Mission of the Age

        Ever since Chinese Opera became an established artistic form, it has become an important form of recreation for royalty and aristocrats as well as the common people in the Chinese world.  During the 19th and 20th centuries, Chinese Opera had been preeminent with popular stage performances featuring many outstanding actors. 

▲ 2011.02.21 A workshop on martial arts fighting on stage at Central University: students experience walking like a role with a painted face.

However, with the rise of the film and television industries, and faced with the competition of many new types of entertainment, to a large extent drama faded from the mainstream stage. 
Traditional drama had became a kind of elite art form, one could even say it represented a kind of cultural heritage  and had assumed an elevated position in society, but it also became less of a part of people’s daily lives.  For a living art like Chinese Opera with its roots in the Chinese soil, leaving the earth that provided it with life and nourishment turned it into a kind of artificial specimen; this is particularly true about Chinese Opera in Taiwan which is not its original home.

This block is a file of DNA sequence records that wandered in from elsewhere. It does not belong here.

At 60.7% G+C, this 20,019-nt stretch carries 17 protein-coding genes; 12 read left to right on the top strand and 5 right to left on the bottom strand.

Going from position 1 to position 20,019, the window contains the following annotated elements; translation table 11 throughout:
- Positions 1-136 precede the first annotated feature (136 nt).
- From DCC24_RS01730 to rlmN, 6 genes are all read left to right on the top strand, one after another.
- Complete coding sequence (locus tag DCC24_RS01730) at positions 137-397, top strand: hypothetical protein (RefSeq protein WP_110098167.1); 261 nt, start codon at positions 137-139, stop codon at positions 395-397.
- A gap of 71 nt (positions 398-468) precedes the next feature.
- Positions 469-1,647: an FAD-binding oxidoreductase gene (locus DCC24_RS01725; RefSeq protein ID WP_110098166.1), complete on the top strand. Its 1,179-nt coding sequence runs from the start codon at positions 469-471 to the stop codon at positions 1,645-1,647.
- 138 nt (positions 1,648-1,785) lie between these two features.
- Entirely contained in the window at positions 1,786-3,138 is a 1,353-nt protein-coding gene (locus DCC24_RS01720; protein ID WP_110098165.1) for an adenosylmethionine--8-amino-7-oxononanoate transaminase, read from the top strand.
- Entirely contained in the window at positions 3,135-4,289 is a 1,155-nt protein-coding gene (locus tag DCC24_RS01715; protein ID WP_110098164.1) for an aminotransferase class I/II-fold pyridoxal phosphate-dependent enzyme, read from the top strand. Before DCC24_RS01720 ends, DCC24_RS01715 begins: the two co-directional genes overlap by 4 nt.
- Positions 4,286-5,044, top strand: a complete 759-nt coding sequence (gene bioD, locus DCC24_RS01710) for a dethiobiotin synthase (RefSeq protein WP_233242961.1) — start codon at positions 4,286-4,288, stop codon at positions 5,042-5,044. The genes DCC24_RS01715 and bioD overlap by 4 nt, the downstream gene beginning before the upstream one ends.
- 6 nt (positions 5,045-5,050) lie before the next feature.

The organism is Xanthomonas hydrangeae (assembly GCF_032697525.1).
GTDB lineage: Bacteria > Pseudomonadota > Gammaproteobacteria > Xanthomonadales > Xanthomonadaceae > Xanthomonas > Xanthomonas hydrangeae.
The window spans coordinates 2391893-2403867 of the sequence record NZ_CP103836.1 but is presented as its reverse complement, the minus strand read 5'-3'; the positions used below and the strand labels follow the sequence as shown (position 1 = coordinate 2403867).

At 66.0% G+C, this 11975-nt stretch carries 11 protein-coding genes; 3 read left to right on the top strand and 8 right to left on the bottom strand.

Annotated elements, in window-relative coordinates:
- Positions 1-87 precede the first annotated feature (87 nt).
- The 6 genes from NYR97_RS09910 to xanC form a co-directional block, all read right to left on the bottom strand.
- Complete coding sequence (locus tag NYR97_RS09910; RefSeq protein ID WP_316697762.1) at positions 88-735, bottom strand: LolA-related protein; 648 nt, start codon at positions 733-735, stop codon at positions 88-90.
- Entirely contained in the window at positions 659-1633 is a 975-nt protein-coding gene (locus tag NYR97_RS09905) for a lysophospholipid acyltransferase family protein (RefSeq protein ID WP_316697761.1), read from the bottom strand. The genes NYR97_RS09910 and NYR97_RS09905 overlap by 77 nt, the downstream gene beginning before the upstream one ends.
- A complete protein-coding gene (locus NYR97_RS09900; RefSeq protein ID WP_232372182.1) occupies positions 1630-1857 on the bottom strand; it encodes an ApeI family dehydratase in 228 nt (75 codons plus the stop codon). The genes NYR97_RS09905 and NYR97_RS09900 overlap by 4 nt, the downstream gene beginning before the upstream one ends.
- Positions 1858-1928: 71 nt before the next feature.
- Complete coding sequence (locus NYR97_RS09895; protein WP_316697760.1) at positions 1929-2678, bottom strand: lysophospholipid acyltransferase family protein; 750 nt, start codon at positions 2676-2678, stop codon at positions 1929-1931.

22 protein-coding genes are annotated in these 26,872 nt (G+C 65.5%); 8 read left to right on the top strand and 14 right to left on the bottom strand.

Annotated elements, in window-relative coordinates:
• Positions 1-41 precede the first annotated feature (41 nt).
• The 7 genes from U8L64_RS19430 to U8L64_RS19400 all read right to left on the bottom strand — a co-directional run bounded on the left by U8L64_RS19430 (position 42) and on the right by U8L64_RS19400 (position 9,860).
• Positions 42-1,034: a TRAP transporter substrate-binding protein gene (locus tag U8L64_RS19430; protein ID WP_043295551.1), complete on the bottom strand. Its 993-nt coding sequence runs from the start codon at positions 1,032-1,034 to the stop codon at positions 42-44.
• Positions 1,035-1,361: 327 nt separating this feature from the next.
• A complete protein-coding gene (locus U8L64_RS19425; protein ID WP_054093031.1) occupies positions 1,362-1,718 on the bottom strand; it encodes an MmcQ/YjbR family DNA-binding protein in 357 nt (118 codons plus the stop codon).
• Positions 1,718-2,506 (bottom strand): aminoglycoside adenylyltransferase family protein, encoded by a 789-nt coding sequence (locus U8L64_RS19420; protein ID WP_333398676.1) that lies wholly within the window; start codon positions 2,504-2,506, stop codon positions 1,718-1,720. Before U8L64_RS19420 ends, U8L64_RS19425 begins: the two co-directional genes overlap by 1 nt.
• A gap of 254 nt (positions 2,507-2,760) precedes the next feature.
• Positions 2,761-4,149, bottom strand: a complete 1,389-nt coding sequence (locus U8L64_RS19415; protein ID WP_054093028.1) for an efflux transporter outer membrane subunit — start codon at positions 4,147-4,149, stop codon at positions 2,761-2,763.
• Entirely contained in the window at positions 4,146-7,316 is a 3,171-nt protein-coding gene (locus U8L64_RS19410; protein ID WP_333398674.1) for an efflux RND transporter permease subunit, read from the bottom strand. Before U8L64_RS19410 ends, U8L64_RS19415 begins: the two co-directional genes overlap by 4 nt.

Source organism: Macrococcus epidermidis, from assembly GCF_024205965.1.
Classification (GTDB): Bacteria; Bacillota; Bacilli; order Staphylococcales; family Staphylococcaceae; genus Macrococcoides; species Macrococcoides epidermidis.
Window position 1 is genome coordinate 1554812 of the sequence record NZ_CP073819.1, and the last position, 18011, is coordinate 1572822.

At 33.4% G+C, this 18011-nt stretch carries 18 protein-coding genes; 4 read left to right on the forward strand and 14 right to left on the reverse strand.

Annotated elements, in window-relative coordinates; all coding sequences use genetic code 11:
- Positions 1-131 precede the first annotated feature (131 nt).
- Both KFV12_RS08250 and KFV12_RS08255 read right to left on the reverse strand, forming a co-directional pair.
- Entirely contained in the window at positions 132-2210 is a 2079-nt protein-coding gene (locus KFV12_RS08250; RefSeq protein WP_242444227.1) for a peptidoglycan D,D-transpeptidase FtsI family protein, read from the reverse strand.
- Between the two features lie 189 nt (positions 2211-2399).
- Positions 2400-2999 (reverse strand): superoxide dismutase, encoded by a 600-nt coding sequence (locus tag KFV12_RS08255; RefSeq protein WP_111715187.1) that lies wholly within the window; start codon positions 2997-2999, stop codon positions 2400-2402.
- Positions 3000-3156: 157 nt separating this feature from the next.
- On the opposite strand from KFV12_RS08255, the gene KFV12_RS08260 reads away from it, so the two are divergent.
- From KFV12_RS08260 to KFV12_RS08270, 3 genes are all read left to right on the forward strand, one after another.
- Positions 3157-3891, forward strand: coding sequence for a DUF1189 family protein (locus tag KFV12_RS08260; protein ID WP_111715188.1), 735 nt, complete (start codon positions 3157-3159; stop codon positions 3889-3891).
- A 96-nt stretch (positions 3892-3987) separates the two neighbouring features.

Though Chinese Opera came to Taiwan early and affected the development of Taiwan’s drama, it was only in the chaotic times of war in 1949 that it finally took root in this land.  At such a distinctive time and space, the elite performers of three military theater groups, Lu Guang, Hai Guang, and Da Peng, settled down in Taiwan and extended the life of Chinese Opera in Taiwan.  In 1995, the three military theater groups merged and formed the Guoguang Opera Company. This is an important watershed in its history as Chinese Opera emerged from its military confinement while encountering the new cultural impact of globalization.  As the embodiment of Chinese Opera culture in Taiwan, the Guoguang Opera Company has carried out its responsibility to continue and develop this cultural tradition.  We cannot expect that Chinese Opera will ever again become a truly popular form of entertainment activity, but we are determined to find a new position for Chinese Opera in these modern times to oversee its development in Taiwan and anticipate a brighter future.

▲ 2010.01.05 A workshop at Taiwan University: Students experience walking in stilts.
▲ 2010.12.15 A workshop at Taiwan Normal University: students experience walking like a "huadan".

Education and Marketing